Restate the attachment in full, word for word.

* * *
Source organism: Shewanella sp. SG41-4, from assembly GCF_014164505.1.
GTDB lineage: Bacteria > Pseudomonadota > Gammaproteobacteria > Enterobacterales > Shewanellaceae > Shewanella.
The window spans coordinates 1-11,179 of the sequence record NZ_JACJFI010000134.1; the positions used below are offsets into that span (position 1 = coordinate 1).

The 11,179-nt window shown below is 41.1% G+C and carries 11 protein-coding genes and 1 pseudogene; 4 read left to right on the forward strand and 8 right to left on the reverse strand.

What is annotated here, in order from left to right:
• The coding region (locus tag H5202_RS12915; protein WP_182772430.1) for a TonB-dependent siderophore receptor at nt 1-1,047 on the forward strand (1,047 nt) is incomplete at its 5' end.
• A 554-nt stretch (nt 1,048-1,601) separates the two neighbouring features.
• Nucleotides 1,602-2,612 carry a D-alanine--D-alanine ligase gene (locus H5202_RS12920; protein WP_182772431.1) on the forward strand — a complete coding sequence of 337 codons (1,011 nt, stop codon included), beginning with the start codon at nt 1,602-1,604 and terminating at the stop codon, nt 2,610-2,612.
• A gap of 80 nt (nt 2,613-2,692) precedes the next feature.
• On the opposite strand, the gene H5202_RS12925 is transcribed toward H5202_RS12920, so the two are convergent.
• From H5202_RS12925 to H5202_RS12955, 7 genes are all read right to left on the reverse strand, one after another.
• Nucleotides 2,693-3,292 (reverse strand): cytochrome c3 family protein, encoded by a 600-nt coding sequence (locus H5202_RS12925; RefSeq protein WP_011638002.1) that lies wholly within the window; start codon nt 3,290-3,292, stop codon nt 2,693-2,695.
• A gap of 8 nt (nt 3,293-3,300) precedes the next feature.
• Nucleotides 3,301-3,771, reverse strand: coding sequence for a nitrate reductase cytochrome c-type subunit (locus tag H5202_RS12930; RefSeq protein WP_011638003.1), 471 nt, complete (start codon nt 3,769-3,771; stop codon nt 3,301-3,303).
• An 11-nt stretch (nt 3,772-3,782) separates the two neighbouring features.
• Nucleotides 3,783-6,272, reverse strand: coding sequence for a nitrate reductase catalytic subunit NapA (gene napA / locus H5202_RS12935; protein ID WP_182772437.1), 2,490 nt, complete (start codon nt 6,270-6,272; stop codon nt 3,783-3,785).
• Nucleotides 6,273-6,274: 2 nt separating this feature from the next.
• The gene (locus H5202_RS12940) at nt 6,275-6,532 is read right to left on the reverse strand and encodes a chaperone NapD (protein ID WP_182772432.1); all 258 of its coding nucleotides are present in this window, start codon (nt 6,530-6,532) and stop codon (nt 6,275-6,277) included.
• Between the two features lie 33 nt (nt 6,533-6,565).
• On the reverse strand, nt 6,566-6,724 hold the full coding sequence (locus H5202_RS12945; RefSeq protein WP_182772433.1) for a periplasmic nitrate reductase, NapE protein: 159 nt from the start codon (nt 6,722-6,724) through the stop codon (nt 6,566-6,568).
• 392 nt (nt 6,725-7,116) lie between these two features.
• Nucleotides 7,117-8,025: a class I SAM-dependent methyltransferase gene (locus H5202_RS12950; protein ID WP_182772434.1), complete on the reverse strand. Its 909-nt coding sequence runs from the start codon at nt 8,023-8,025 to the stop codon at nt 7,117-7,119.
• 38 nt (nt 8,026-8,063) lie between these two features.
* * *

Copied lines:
Source organism: Shewanella sp. SG41-4, from assembly GCF_014164505.1.
GTDB lineage: Bacteria > Pseudomonadota > Gammaproteobacteria > Enterobacterales > Shewanellaceae > Shewanella.
The window spans coordinates 1-11,179 of the sequence record NZ_JACJFI010000134.1; the positions used below are offsets into that span (position 1 = coordinate 1).

The 11,179-nt window shown below is 41.1% G+C and carries 11 protein-coding genes and 1 pseudogene; 4 read left to right on the forward strand and 8 right to left on the reverse strand.

What is annotated here, in order from left to right:
• The coding region (locus tag H5202_RS12915; protein WP_182772430.1) for a TonB-dependent siderophore receptor at nt 1-1,047 on the forward strand (1,047 nt) is incomplete at its 5' end.
• A 554-nt stretch (nt 1,048-1,601) separates the two neighbouring features.
• Nucleotides 1,602-2,612 carry a D-alanine--D-alanine ligase gene (locus H5202_RS12920; protein WP_182772431.1) on the forward strand — a complete coding sequence of 337 codons (1,011 nt, stop codon included), beginning with the start codon at nt 1,602-1,604 and terminating at the stop codon, nt 2,610-2,612.
• A gap of 80 nt (nt 2,613-2,692) precedes the next feature.
• On the opposite strand, the gene H5202_RS12925 is transcribed toward H5202_RS12920, so the two are convergent.
• From H5202_RS12925 to H5202_RS12955, 7 genes are all read right to left on the reverse strand, one after another.
• Nucleotides 2,693-3,292 (reverse strand): cytochrome c3 family protein, encoded by a 600-nt coding sequence (locus H5202_RS12925; RefSeq protein WP_011638002.1) that lies wholly within the window; start codon nt 3,290-3,292, stop codon nt 2,693-2,695.
• A gap of 8 nt (nt 3,293-3,300) precedes the next feature.
• Nucleotides 3,301-3,771, reverse strand: coding sequence for a nitrate reductase cytochrome c-type subunit (locus tag H5202_RS12930; RefSeq protein WP_011638003.1), 471 nt, complete (start codon nt 3,769-3,771; stop codon nt 3,301-3,303).
• An 11-nt stretch (nt 3,772-3,782) separates the two neighbouring features.
• Nucleotides 3,783-6,272, reverse strand: coding sequence for a nitrate reductase catalytic subunit NapA (gene napA / locus H5202_RS12935; protein ID WP_182772437.1), 2,490 nt, complete (start codon nt 6,270-6,272; stop codon nt 3,783-3,785).
• Nucleotides 6,273-6,274: 2 nt separating this feature from the next.
• The gene (locus H5202_RS12940) at nt 6,275-6,532 is read right to left on the reverse strand and encodes a chaperone NapD (protein ID WP_182772432.1); all 258 of its coding nucleotides are present in this window, start codon (nt 6,530-6,532) and stop codon (nt 6,275-6,277) included.
• Between the two features lie 33 nt (nt 6,533-6,565).
• On the reverse strand, nt 6,566-6,724 hold the full coding sequence (locus H5202_RS12945; RefSeq protein WP_182772433.1) for a periplasmic nitrate reductase, NapE protein: 159 nt from the start codon (nt 6,722-6,724) through the stop codon (nt 6,566-6,568).
• 392 nt (nt 6,725-7,116) lie between these two features.
• Nucleotides 7,117-8,025: a class I SAM-dependent methyltransferase gene (locus H5202_RS12950; protein ID WP_182772434.1), complete on the reverse strand. Its 909-nt coding sequence runs from the start codon at nt 8,023-8,025 to the stop codon at nt 7,117-7,119.
• 38 nt (nt 8,026-8,063) lie between these two features.